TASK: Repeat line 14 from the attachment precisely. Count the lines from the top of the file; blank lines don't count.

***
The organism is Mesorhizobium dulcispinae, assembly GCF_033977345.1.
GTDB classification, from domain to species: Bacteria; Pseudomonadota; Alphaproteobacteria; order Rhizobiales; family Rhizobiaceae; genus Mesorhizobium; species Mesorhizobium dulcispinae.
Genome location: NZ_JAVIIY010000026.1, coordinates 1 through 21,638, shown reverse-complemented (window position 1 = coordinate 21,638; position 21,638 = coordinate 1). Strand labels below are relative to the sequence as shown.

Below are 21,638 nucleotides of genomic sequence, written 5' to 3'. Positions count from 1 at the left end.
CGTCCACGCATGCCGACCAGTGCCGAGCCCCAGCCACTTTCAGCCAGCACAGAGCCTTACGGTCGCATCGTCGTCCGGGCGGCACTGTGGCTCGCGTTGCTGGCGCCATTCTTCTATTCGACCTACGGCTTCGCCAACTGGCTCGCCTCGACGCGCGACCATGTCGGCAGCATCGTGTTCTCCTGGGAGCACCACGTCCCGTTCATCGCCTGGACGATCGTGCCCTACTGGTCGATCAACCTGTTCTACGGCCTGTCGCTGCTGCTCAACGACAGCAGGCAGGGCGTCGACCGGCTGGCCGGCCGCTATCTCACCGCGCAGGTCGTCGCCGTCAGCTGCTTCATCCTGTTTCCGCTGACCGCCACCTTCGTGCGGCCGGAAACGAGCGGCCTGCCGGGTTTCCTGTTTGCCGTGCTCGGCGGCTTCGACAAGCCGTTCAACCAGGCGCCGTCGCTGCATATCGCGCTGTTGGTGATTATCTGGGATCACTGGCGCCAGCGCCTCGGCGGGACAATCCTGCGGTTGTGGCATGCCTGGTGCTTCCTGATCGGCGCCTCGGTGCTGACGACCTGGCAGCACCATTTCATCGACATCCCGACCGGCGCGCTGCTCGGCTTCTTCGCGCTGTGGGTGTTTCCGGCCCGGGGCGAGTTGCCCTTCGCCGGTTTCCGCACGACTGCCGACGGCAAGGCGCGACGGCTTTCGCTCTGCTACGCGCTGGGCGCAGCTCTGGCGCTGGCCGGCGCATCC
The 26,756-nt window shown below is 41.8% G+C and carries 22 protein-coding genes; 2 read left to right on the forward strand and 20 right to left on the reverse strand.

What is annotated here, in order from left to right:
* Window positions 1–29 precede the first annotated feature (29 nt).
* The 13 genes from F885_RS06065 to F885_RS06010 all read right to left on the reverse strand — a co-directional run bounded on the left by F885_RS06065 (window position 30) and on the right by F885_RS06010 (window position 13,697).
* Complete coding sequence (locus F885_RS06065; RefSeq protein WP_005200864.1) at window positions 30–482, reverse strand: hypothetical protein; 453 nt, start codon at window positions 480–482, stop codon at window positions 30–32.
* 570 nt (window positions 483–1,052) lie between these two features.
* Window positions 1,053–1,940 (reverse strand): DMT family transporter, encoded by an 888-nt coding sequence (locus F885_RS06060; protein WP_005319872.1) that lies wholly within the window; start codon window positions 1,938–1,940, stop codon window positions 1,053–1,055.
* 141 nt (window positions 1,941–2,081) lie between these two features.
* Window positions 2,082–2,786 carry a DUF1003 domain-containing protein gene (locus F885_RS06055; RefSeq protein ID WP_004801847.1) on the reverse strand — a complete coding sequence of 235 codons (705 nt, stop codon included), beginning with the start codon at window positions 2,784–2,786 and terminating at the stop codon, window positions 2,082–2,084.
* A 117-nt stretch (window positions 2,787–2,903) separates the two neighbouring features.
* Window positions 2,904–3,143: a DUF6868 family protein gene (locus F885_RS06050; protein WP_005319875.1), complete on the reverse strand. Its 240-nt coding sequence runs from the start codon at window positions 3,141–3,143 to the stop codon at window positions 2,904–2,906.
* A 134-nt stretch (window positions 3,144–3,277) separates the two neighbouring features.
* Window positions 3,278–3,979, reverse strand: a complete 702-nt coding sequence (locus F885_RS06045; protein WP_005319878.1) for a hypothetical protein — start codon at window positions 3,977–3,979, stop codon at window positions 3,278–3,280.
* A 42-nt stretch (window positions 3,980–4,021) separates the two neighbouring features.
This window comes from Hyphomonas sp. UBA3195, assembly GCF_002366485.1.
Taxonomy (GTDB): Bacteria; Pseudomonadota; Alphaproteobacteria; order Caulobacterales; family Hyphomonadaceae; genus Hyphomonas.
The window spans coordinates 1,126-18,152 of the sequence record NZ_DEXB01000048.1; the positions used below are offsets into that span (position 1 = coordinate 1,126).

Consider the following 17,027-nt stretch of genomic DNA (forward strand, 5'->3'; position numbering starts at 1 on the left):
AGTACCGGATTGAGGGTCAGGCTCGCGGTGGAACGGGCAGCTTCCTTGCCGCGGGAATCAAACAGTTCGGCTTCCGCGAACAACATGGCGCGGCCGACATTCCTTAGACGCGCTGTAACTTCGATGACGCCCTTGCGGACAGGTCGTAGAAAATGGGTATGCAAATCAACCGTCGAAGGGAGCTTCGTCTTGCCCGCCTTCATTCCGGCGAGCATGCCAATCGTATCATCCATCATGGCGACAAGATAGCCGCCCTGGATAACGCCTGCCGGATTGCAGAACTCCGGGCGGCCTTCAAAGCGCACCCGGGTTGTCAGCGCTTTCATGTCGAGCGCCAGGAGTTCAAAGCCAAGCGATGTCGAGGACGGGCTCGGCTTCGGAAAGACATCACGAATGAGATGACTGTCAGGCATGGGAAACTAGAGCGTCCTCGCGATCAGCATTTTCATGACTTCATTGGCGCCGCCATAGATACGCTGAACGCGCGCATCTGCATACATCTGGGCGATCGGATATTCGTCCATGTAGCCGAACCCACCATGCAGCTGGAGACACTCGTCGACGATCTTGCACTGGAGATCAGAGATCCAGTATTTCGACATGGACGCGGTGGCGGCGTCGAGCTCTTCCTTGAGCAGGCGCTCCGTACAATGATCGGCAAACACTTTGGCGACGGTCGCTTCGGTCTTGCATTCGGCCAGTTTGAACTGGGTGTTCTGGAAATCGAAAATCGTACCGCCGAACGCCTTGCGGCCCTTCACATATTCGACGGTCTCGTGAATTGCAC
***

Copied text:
* Window positions 2,082–2,786 carry a DUF1003 domain-containing protein gene (locus F885_RS06055; RefSeq protein ID WP_004801847.1) on the reverse strand — a complete coding sequence of 235 codons (705 nt, stop codon included), beginning with the start codon at window positions 2,784–2,786 and terminating at the stop codon, window positions 2,082–2,084.